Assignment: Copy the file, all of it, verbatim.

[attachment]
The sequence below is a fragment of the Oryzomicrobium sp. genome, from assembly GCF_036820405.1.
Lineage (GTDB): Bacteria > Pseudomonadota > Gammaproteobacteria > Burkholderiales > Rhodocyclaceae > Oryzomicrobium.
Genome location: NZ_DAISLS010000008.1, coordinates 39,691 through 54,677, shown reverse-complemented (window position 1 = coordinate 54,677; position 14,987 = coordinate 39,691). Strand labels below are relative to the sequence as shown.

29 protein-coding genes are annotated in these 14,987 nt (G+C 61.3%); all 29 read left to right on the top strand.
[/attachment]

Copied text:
The sequence below is a fragment of the Oryzomicrobium sp. genome, from assembly GCF_036820405.1.
Lineage (GTDB): Bacteria > Pseudomonadota > Gammaproteobacteria > Burkholderiales > Rhodocyclaceae > Oryzomicrobium.
Genome location: NZ_DAISLS010000008.1, coordinates 39,691 through 54,677, shown reverse-complemented (window position 1 = coordinate 54,677; position 14,987 = coordinate 39,691). Strand labels below are relative to the sequence as shown.

29 protein-coding genes are annotated in these 14,987 nt (G+C 61.3%); all 29 read left to right on the top strand.